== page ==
Disheartening News: NWP Gets Cut

One of my favorite bands is Los Lobos, who shot to fame with their version of La Bamba but whose album How Will the Wolf  Survive is a classic mix of mexicano rock and roll. I was thinking of the title track yesterday of the wolf surviving in the midst of change as I received some disheartening news from the National Writing Project. In a recent budget action, President Obama signed a bill that cuts NWP (and other educational groups) out of the federal education funding formula.

Here is part of the text of the NWP bulletin:

Dear NWP Colleagues,

Yesterday President Obama signed a bill to keep the government running until March 18. The bill cuts about $4 billion in spending from the FY 2011 budget, eliminating funding for a number of education programs, including the National Writing Project, Reading Is Fundamental, the National Board for Professional Teaching Standards, and Teach for America. These cuts impact NWP’s federal funding beginning October 1, 2011.

I know you have many questions about what this means for us as a network and for each of us as individuals. While we cannot answer all of these questions today, below are some we can answer. Despite the funding decision, legislative offices continue to voice strong support for NWP and the work of Writing Project sites in local communities. While this funding news is a significant setback, your countless efforts to reach out and educate Congress have had a tremendous impact.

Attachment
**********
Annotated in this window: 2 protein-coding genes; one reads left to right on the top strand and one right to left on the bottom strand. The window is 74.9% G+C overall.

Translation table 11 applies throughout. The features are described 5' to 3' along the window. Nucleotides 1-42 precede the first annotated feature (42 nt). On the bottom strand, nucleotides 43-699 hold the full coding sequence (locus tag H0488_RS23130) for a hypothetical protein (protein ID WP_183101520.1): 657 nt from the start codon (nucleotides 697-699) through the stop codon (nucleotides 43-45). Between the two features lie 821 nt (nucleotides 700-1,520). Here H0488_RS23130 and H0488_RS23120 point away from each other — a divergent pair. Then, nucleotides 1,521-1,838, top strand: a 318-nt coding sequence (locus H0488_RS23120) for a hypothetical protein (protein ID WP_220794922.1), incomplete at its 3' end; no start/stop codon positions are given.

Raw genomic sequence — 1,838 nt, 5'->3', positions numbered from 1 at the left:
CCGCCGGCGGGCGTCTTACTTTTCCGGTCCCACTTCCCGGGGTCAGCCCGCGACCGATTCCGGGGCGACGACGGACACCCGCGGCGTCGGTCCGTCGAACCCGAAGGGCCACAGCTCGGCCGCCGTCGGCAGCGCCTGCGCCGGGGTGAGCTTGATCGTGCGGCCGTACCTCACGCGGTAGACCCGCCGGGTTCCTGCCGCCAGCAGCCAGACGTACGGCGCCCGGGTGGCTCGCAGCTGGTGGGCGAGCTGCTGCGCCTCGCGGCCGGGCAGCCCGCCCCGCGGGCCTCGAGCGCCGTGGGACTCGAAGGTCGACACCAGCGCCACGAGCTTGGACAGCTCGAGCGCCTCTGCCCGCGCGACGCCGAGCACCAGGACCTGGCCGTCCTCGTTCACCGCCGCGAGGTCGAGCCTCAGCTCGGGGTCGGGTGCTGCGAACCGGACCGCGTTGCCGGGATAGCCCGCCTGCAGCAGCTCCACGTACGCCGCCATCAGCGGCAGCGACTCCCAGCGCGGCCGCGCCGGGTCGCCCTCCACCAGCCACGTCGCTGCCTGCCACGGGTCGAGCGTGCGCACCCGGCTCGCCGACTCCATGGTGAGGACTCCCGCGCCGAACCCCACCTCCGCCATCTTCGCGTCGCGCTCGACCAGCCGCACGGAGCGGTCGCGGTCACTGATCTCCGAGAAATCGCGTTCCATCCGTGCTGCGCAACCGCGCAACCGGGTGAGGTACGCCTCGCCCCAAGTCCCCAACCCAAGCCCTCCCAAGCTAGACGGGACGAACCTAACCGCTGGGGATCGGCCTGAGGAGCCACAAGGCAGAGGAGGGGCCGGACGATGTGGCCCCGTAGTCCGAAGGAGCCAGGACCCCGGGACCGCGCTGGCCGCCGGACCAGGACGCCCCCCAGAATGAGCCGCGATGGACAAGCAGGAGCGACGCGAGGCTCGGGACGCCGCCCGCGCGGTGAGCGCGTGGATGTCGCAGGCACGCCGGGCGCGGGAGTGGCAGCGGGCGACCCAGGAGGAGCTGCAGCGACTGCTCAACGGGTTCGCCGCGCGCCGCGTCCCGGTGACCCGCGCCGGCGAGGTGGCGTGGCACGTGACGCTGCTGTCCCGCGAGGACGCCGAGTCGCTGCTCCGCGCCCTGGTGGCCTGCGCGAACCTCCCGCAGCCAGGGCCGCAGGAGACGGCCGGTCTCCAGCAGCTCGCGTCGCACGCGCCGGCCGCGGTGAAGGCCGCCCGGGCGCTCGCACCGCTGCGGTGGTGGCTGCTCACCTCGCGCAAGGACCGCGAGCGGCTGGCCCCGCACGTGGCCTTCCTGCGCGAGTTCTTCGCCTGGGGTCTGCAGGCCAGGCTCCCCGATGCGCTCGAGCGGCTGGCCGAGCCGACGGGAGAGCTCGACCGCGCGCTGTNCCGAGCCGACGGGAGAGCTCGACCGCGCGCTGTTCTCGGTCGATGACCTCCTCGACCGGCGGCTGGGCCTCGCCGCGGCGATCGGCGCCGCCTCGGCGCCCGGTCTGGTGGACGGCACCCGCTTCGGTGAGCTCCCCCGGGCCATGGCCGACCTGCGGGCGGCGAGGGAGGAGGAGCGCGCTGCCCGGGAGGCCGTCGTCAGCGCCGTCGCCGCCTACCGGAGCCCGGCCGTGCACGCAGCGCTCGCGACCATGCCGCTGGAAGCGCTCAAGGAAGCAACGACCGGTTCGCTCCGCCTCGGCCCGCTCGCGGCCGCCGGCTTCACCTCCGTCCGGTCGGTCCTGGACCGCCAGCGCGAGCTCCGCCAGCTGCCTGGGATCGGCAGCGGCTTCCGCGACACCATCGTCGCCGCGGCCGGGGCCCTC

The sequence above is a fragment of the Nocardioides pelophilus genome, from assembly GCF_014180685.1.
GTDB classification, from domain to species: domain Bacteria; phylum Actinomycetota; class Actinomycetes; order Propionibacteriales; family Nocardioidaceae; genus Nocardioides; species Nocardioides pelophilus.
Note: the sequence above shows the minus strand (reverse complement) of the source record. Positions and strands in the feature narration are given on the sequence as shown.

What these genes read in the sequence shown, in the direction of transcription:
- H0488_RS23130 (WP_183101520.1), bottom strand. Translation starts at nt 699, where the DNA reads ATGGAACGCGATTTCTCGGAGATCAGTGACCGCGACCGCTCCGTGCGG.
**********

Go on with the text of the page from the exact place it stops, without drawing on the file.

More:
NWP was founded on a set of principles and values, and these ideas still guide us today. We began as a single site in 1974, before federal funding, and we are a strong “human network” of sites and individuals that will not go away with the stroke of a pen. We are a powerful organization and we are here to stay!

We will continue to pursue options for federal and non-federal funding and will share them with you as soon as we have a definitive path.

Sigh. Anyone with any understanding of politics knows that once funds are removed, it is very difficult to get it back in a budget. That said, I am sure that teachers and administrators who are connected to NWP will make their voices heard and push for support for a network that provides important and valuable professional development around writing, reading, technology, social justice, and more. A spring  meeting that is also a prime lobbying effort by NWP folks (including my wife) will no doubt be fraught with anxiety and passion, and provides a time to bend some important ears.

The NWP has a site set up for information related to the funding issue: come visit NWP Works.

I can’t imagine the National Writing Project going away, but I can imagine that things will be different. Like the wolf, which still thrives today (just not everywhere it once did and not in the same way it once did), the NWP will still be a vital connection for many of us whose practice and thinking has been transformed by the experience of being part of something that began with a few teachers talking about how to become better teachers.

Peace (in the survival),

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